Ariel’s song

by Andrea Elizabeth

Kubla Khan had Xanadu, Coleridge had German idealism. Did they both have the truth? The truth of another country? Apparently Hegel was a German idealist, which brings us to the dialectic method. Wikipedia says

“The purpose of the dialectic method of reasoning is resolution of disagreement through rational discussion, and, ultimately, the search for truth.[5][6] One way to proceed—theSocratic method—is to show that a given hypothesis (with other admissions) leads to a contradiction; thus, forcing the withdrawal of the hypothesis as a candidate for truth (see reductio ad absurdum).

Another dialectical resolution of disagreement is by denying a presupposition of the contending thesis and antithesis; thereby, proceeding to sublation(transcendence) to synthesis, a third thesis.

It is also possible that the rejection of the participants’ presuppositions is resisted, which then might generate a second-order controversy.[7]

Fichtean Dialectics (Hegelian Dialectics) is based upon four concepts:

  1. Everything is transient and finite, existing in the medium of time.
  2. Everything is composed of contradictions (opposing forces).
  3. Gradual changes lead to crises, turning points when one force overcomes its opponent force (quantitative change leads to qualitative change).
  4. Change is helical (spiral), not circular (negation of the negation).[8]

The concept of dialectic existed in the philosophy of Heraclitus of Ephesus, who proposed that everything is in constant change, as a result of inner strife and opposition. Hence, the history of the dialectical method is the history of philosophy.”

Back to Coleridge’s “Kubla Khan” and Coleridge’s violently dialectical relationship to paradise (also from Wikipedia),

“Although the Tartars are barbarians from China, they are connected to ideas within the Judaeo Christian tradition, including the idea of Original Sin and Eden.[77] The account of Cublai Can in Purchas’s work, discussed in Coleridge’s Preface, connects the idea of paradise with luxury and sensual pleasure. The place was described in negative terms and seen as an inferior representation of paradise, and Coleridge’s ethical system did not connect pleasure with joy or the divine.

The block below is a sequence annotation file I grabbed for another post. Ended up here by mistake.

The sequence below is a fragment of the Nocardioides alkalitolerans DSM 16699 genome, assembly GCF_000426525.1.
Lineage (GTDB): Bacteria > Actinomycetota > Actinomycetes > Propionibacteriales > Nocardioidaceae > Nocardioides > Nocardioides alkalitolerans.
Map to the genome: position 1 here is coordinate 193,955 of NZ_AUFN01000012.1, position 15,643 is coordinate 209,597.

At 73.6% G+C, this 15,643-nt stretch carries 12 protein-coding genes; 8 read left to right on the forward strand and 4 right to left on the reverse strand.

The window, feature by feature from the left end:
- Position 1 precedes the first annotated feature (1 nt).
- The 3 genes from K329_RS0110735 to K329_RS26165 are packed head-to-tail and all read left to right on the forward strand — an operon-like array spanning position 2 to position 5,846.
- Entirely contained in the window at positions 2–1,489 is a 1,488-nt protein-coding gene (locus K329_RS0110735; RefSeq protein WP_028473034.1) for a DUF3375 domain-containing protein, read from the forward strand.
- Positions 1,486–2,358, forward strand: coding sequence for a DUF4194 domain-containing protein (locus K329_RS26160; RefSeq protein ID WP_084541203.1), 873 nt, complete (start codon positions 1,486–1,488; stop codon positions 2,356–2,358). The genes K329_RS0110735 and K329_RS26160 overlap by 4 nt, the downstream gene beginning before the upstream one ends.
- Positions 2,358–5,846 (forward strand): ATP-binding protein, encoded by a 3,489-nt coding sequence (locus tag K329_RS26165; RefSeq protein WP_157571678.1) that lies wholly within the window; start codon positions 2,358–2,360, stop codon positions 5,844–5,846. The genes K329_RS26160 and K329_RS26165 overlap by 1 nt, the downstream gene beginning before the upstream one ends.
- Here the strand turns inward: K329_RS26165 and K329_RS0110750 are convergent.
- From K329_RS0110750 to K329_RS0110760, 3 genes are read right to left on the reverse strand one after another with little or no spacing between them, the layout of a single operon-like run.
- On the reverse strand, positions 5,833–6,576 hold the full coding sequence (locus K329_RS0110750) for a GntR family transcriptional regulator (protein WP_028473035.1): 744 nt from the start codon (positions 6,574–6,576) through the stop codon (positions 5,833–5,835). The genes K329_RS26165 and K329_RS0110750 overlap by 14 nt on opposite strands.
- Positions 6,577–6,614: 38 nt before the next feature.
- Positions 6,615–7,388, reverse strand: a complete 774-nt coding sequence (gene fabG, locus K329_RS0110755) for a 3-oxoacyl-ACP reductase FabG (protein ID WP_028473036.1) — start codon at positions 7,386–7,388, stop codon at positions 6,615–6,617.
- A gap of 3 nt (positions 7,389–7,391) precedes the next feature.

“… The narrator introduces a character he once dreamed about, an Abyssinian maid who sings of another land. She is a figure of imaginary power within the poem who can inspire within the narrator his own ability to craft poetry.[84] When she sings, she is able to inspire and mesmerise the poet by describing a false paradise.[75] The woman herself is similar to the way Coleridge describes Lewti in another poem he wrote around the same time Lewti. The connection between Lewti and the Abyssinian maid makes it possible that the maid was intended as a disguised version of Mary Evans, who appears as a love interest since Coleridge’s 1794 poem The Sigh. Evans, in the poems, appears as an object of sexual desire and a source of inspiration.[85] She is also similar to the later subject of many of Coleridge’s poems, Asra, based on Sara Hutchinson, whom Coleridge wanted but was not his wife and experienced opium induced dreams of being with her.[86]

The figure is related to Heliodurus‘s work, Aethiopian History with its description of “a young Lady, sitting upon a Rock, of so rare and perfect a Beauty, as one would have taken her for a Goddess, and though her present misery opprest her with extreamest grief, yet in the greatness of her afflection, they might easily perceive the greatness of her Courage: A Laurel crown’d her Head, an a Quiver in a Scarf hanged at her back”.[87] Her description in the poem is also related to Isis of Apuleius’s Metamorphoses, but Isis was a figure of redemption and the Abyssinian maid cries out for her demon-lover. She is similar to John Keats’s Indian woman in Endymion who is revealed to be the moon goddess, but in Kubla Khan she is also related to the sun and the sun as an image of divine truth.[88]

In addition to real life counterparts of the Abyssinian maid, Milton’s Paradise Lost describes Abyssinian kings keeping their children guarded at Mount Amara and a false paradise, which is echoed in Kubla Khan.”

It seems to me that Coleridge and Milton hate loving earthly, temporal, muse-inspired paradise. They can’t seem to get over it. I am wondering if there is a way that they are “fearing fear where there is no fear”. C.S. Lewis seemed to make peace with the Abyssinian maids in his Space Trilogy and The Great Divorce. Let them sing, I say.